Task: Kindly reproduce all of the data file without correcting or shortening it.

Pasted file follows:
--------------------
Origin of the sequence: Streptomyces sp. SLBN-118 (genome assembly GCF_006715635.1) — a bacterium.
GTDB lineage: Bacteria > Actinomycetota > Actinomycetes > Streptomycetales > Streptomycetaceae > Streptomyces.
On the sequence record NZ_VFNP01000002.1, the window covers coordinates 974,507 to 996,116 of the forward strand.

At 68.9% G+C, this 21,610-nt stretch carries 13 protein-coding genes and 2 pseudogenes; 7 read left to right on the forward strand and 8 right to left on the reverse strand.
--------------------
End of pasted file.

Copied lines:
Origin of the sequence: Streptomyces sp. SLBN-118 (genome assembly GCF_006715635.1) — a bacterium.
GTDB lineage: Bacteria > Actinomycetota > Actinomycetes > Streptomycetales > Streptomycetaceae > Streptomyces.
On the sequence record NZ_VFNP01000002.1, the window covers coordinates 974,507 to 996,116 of the forward strand.

At 68.9% G+C, this 21,610-nt stretch carries 13 protein-coding genes and 2 pseudogenes; 7 read left to right on the forward strand and 8 right to left on the reverse strand.